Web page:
Opening discredits. Not many people know that Helen Keller, in addition to her other admirable abilities, composed music. She composed one piece of music, actually, and because she was blind and deaf, its notation is incomprehensible, and it sounds awful. It lay buried in the archives of her estate until it was unearthed by FOX during their search for Boston Public theme music. Now, hear it in all its glory.
This episode is guest-starring Heavy D, which means Mr. Lick will be back. That's good. I like Mr. Lick.
The hallway. A concerned parent is saying to Anthony "Scott Guber" Heald, "She won't talk about it, but I'm pretty sure she's being picked on." Anthony Heald jots this, or perhaps something else entirely, down on his clipboard, and says, "Mr. Banks, I assure you, I'll look into it." Mr. Banks tells Guber that his daughter would be upset if she knew he'd come to school to talk about this: "I told her I had some curriculum questions." Scott promises to investigate. Anthony Heald spots Principal Steven in the hall, and chases him down. "Lipschultz," he says. What-Now says, "What now?" Scott says, "I'd like to fire him." My-Office says, "My office." Just as Steven and his principal vice leave the hall, Coach Lamprey the Plot Parasite appears, being chased down by Harry Senate. "Kevin," says Harry -- because I guess, on the show at least, that's still Coach Lamprey's name. "Cheryl Holt's website has a cartoon of Milton boinking Lisa Greer. Do you know anything about that?" The Plot Parasite has to think about his answer. "No." "Why'd you have to think about your answer?" But Coach Kevin covers pretty well: "I was thinking about your question, Harry. It's ridiculous." Harry pursues the line of questioning anyway. "Are you concerned here, Harry, or jealous?" Harry says, "That's as funny as it is evasive." Which is a terrible line of dialogue masquerading as a clever one. Kevin pleads ignorance with finality, and walks away. Harry calls after him, "Nice mood, by the way. Hemorrhoids?" Oh, he's such a baby.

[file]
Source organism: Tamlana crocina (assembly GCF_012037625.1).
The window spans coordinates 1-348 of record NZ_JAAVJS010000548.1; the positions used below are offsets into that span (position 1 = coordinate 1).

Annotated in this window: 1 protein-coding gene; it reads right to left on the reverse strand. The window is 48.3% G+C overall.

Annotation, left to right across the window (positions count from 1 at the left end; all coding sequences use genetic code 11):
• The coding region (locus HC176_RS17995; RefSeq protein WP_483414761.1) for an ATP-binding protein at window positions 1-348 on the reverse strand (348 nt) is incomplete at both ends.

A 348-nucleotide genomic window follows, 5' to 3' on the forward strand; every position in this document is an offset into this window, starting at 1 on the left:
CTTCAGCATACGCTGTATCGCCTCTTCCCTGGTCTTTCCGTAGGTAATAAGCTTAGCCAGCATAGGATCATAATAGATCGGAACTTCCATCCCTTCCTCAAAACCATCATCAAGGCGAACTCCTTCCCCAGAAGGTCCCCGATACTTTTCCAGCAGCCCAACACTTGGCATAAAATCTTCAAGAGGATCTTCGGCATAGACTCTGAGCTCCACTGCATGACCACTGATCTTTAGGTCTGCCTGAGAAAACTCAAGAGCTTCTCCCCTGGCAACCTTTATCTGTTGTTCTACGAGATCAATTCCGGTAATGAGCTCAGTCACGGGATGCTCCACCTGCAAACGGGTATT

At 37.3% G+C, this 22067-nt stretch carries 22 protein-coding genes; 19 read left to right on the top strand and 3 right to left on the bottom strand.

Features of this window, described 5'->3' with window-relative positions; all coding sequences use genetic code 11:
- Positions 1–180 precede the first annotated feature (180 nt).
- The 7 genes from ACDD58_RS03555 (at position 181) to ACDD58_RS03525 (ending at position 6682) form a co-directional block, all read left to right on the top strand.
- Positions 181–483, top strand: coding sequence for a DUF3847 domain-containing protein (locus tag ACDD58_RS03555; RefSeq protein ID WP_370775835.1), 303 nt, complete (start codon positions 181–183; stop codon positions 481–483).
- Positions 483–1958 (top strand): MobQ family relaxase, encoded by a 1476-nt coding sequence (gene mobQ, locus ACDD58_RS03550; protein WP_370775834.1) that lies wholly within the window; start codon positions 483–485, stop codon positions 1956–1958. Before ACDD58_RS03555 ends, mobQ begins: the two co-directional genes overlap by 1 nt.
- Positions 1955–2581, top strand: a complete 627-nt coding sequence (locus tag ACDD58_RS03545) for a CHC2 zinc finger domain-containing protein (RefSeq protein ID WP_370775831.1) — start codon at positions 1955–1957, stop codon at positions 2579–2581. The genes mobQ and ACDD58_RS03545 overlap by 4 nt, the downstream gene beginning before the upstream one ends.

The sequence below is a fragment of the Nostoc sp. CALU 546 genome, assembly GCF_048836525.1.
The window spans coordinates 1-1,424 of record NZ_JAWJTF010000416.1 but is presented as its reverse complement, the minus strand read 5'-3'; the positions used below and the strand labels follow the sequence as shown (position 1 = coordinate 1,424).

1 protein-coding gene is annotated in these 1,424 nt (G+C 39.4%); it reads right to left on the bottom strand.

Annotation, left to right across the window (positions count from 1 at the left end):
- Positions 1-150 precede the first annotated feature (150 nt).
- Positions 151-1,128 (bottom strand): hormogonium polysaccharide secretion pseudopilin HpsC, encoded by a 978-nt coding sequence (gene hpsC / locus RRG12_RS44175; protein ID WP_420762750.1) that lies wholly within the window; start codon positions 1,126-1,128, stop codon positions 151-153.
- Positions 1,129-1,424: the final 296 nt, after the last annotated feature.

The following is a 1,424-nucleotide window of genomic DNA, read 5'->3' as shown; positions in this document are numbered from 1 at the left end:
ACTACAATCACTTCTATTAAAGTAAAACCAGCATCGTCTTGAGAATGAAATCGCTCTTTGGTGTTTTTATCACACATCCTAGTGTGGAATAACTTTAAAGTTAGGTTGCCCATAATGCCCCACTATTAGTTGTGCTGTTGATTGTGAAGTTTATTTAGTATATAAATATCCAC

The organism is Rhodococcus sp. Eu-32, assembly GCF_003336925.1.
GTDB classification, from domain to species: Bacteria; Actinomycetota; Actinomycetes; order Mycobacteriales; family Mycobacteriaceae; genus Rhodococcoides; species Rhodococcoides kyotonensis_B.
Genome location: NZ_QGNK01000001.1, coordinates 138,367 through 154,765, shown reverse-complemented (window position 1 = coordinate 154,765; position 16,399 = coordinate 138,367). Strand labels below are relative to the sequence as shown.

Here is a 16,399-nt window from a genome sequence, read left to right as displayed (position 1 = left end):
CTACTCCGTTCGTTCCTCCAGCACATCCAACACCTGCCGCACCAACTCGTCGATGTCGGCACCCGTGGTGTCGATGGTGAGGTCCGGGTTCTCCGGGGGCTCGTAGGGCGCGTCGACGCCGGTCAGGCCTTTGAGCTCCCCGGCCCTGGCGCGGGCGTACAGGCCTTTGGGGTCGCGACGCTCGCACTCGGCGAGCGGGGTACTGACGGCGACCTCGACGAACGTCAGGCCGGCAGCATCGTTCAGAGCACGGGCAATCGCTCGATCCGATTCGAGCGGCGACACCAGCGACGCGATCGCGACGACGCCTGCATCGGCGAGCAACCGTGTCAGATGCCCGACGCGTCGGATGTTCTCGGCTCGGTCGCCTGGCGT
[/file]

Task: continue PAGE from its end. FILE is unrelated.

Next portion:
Marilyn Souter's classroom. A timid male student is reading a short story aloud. Okay, so I think I've got it now: Marilyn and Milton teach English; Harvey and Marla teach History; Lauren teaches Social Studies, or maybe History also; Kevin is the coach; and no one teaches Math or any of the Sciences. It's a liberal-arts high school. Anyway, the kid's story goes like this: "And as they looked into each other's eyes, he saw the reflection of the moon in her lusting pupils. Her lips were like red cherries. And he felt his heart like he'd never felt it before. Thump. Thump. And he knew it was the thump of love." Everyone laughs, and Marilyn says, "Hey, we do not laugh at each other's stories." But, apparently, we do. Some kid named Sam says, "The thump of love?" And everyone laughs again. Marilyn says, "Never mind." Wait, so, now she's giving the kids carte blanche to laugh at each other? Okay.